Judge upholds $45 minimum fare for 'affordable' car services

Wednesday, April 11, 2012 at 1:03pm

“Affordable car service” companies in Nashville will have to abide by a $45 minimum fare ordinance — and its enforcement — for the time being after a federal judge struck down an injunction request on Monday.

Metro Livery, which provides cut-rate sedan rides, asked U.S. District Judge Kevin Sharp to halt the Metro Transportation Licensing Commission from enforcing the ordinance, claiming it unfairly limited its business.

Sharp ruled Monday that the process by which the ordinance was passed was legal and that “ ‘even foolish and misdirected provisions are generally valid’ under the rational basis standard of review.”

Sharp also mentions in his memorandum that lower fares would “undoubtedly” benefit Nashville citizens and tourists, but that it’s up to the Metro Council to make those determinations.

Metro Livery is currently challenging the $45 minimum fare ordinance in federal court, claiming it is unfair “economic protectionism” for cab companies. Attorney Wesley Hottot, who works for the Institute for Justice based out of Seattle, said Sharp's ruling was a “set-back, but only a preliminary set-back.”

“Judge Sharp emphasized that this is a preliminary ruling and indicated that if there were more evidence available to him that he might be willing to strike down the minimum fare,” Hottot said.

“This motion was an emergency motion ... as a result of that, we did not have all of the evidence Judge Sharp felt he needed to put a stop to this law while we continue toward trail,” Hottot added. “We expect that we will be able to put on that evidence at trial and ultimately win this case.”

6 Comments on this post:

By: Jughead on 4/11/12 at 3:08

Ride a bike instead.

By: Ask01 on 4/12/12 at 2:13

I can understand rules and directives dealing with public safety.

However, a law which dictates the minimum a private business can charge for services seems to fly in the face of free enterprise and enteprenuership.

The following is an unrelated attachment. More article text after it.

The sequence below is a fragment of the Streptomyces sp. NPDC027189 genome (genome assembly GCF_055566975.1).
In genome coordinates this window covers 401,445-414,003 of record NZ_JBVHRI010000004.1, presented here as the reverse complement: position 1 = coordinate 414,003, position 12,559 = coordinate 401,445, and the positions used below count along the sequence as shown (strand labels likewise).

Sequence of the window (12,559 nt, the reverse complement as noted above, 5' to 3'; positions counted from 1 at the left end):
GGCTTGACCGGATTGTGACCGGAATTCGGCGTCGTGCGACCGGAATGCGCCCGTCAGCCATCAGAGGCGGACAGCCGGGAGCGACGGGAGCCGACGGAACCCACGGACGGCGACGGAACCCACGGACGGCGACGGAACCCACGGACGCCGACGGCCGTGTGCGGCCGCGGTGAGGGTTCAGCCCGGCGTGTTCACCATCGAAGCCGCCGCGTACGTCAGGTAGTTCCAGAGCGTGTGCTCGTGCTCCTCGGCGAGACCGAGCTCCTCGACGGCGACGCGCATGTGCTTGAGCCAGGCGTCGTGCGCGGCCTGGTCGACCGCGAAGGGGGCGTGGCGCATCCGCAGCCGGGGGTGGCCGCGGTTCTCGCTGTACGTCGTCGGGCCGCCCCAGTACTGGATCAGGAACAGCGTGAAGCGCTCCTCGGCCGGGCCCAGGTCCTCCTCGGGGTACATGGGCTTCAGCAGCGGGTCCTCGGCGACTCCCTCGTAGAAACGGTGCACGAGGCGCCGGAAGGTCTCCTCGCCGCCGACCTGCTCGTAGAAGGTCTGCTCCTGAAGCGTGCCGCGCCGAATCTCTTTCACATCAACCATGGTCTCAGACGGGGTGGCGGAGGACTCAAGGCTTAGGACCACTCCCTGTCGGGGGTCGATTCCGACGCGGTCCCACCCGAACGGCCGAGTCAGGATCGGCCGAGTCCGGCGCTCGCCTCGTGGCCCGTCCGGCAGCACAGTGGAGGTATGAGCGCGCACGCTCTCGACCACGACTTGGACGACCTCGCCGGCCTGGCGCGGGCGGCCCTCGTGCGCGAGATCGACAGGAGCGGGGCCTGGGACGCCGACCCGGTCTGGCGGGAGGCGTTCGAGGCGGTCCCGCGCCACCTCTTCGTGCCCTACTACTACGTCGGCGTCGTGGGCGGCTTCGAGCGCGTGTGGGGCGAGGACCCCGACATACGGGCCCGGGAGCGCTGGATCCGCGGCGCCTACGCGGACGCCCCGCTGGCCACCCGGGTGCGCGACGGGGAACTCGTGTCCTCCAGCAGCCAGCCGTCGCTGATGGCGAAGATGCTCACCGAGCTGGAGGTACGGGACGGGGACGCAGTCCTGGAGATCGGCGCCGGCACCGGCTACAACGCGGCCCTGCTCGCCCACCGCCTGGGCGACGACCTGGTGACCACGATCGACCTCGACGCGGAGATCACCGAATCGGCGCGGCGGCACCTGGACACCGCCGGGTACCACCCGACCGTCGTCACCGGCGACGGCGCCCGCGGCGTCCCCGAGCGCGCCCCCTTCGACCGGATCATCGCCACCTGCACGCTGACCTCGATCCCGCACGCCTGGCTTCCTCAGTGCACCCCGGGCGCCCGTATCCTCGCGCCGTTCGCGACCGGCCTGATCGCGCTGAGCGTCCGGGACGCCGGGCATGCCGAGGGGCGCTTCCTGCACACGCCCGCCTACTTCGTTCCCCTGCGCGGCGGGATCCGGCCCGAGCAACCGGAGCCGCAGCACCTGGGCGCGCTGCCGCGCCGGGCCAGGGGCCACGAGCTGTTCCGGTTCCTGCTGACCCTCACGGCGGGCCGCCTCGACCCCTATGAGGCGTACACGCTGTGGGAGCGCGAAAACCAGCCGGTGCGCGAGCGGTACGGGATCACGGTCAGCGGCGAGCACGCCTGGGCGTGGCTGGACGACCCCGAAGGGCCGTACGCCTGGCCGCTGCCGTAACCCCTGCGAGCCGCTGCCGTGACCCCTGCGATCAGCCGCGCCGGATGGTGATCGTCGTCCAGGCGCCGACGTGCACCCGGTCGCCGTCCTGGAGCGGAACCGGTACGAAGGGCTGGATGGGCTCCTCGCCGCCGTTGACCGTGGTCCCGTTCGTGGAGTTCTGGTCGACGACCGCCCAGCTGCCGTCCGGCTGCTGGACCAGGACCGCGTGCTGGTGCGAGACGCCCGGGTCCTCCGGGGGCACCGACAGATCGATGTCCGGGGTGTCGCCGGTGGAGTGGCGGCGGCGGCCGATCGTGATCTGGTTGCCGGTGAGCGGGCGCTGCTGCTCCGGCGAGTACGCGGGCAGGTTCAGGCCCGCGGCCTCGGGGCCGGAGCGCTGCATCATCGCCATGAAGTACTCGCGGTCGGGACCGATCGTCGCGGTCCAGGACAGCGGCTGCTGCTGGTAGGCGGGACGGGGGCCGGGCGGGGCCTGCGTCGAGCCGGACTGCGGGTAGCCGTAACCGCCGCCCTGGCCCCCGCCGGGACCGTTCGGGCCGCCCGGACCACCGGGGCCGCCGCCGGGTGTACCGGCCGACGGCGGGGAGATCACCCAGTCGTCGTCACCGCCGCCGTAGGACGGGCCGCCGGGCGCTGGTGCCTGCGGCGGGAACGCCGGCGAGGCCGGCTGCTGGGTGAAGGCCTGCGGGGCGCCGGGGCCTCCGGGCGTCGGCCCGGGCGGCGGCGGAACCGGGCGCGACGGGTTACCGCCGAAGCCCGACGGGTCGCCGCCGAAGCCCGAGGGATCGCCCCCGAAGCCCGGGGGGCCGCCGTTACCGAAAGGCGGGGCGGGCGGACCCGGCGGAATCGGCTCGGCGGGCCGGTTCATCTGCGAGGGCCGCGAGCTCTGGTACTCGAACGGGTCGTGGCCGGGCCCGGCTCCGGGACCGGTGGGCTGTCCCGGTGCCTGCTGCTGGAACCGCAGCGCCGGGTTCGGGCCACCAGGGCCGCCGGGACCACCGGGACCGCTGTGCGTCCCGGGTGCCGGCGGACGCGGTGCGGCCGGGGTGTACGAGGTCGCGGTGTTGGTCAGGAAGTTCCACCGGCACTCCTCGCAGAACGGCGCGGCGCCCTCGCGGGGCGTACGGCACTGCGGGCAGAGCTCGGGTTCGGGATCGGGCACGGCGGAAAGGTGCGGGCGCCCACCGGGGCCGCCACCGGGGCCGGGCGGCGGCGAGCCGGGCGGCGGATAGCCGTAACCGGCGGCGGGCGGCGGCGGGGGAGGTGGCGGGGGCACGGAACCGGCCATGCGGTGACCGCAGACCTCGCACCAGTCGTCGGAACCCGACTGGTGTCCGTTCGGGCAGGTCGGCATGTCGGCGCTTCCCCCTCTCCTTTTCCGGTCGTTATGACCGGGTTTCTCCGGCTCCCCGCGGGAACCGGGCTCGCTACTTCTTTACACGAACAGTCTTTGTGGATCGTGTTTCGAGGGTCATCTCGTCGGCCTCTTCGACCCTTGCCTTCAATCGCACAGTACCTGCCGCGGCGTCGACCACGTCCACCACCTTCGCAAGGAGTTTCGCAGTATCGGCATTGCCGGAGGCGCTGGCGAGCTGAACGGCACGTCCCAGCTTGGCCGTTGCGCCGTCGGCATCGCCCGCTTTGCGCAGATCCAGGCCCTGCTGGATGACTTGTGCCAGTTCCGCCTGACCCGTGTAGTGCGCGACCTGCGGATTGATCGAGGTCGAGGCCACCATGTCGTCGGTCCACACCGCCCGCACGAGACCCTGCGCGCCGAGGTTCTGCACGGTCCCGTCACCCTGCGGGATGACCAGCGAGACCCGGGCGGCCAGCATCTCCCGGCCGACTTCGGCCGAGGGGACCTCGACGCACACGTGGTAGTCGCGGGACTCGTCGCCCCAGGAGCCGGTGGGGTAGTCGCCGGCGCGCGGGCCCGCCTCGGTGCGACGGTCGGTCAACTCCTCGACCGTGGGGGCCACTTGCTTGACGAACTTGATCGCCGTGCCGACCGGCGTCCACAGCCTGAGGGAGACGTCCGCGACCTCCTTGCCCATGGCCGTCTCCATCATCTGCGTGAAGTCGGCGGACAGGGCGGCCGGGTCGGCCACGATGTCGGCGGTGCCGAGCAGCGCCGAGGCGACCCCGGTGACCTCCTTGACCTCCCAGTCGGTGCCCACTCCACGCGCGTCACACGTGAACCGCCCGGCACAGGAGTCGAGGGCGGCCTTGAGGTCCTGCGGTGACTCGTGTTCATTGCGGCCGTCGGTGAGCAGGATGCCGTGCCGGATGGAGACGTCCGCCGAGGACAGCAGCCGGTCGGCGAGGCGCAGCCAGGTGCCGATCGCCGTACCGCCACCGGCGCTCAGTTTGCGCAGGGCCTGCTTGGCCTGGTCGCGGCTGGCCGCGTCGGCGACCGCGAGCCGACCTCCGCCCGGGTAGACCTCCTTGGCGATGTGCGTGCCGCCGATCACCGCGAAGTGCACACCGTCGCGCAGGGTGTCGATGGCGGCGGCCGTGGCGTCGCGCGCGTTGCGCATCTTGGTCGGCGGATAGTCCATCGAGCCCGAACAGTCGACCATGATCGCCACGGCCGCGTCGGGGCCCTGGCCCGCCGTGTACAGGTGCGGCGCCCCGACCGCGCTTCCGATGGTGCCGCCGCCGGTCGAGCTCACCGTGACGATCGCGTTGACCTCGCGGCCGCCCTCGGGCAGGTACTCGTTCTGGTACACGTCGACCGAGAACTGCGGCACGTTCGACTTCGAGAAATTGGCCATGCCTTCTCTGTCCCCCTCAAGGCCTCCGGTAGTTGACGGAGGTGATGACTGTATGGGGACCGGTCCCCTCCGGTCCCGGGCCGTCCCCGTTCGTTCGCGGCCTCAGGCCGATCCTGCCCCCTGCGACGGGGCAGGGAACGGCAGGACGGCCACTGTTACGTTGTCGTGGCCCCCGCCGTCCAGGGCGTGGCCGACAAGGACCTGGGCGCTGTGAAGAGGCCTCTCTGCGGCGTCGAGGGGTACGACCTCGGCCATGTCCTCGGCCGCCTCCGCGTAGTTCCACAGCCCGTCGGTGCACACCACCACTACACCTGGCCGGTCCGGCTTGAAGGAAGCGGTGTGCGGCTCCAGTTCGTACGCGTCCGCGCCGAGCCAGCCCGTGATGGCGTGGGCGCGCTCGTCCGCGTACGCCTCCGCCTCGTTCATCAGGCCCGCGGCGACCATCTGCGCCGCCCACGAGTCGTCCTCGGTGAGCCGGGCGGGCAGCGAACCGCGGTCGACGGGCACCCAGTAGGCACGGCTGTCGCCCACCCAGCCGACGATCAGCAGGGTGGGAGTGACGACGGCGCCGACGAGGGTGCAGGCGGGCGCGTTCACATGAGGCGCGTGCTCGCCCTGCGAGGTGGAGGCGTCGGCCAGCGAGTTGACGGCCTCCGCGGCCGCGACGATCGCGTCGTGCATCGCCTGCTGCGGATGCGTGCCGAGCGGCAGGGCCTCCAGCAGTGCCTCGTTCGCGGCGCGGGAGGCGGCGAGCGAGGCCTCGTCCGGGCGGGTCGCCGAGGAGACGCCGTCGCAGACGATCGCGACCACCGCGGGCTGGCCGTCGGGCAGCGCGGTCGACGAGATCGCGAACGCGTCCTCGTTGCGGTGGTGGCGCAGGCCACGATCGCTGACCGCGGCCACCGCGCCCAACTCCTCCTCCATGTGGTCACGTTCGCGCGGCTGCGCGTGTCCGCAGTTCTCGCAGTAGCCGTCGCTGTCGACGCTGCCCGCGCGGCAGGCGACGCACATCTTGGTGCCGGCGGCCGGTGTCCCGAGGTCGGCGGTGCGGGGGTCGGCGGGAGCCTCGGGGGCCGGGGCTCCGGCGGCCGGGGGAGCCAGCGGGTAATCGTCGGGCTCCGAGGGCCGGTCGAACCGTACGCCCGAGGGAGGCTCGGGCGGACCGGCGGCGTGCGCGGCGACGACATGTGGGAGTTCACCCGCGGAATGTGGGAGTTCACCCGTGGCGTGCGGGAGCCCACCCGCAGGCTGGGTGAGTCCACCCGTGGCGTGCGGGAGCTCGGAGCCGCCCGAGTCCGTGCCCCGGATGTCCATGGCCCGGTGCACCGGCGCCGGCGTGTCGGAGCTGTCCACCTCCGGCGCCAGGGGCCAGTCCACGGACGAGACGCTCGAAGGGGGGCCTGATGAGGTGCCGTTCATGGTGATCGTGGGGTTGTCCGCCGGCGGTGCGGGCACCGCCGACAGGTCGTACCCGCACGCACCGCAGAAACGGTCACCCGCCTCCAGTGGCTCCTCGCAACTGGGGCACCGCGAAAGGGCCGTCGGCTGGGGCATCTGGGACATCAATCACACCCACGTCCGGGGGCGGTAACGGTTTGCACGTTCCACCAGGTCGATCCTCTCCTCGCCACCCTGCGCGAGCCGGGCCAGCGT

Silly old person I am, I guess I always believed such was the fuel driving the American system. Offer a product at a lower price as good as or better than the competition and let the public decide have a (gasp) choice.

This could not possibly be politically motivated to protect favored goups or perhaps individuals income sources. That would seem unethical, and I am certain (snicker snicker) no one in local government would ever allow such self serving legislation to stand.

On the other hand, if it walks like a duck and quacks like a duck.........

By: MrT on 4/12/12 at 6:52

I wonder if that law applies to businesses located outside of Nashville? I bet Sumner, Wilson and Williamson would love to have them relocate their operation while still serving downtown. Anti-competitive legislation like this just forces businesses to avoid Davidson. Short sighted government strikes again!

By: JeffF on 4/12/12 at 1:51

On the same day the government sues book publishers and Apple for price fixing, the Nashville government is allowed to price fix to its heart's desire.

By: govskeptic on 4/13/12 at 7:53

Both Metro and the State are always talking business, but competition is
a no-no when it comes to better service and prices for the consumers!
The Lobbying groups with the biggest budgets always win! Public be damned!

By: nashmusic2244 on 4/13/12 at 12:02

I agree with MrT!

Metro gov't ONCE AGAIN interfering with a private business that has SERVED the community with HIGH praise and exemplary service.
Consumers HAVE the right to CHOOSE whether I ride a cab or a sedan and the market sets the price!
What about Metro gov't doing NOTHING about the lack of safety standards of cab drivers?
Have we EVER read a passenger or fare being raped by a Metro Livery driver? No!
But we have read about several cab drivers taking their fares behind buildings and raping young, innocent women.
Another short-sighted attempt by Metro gov't (Karl Dean) to oust good businesses from Nashville and this should be stopped!!
Eddie Garcia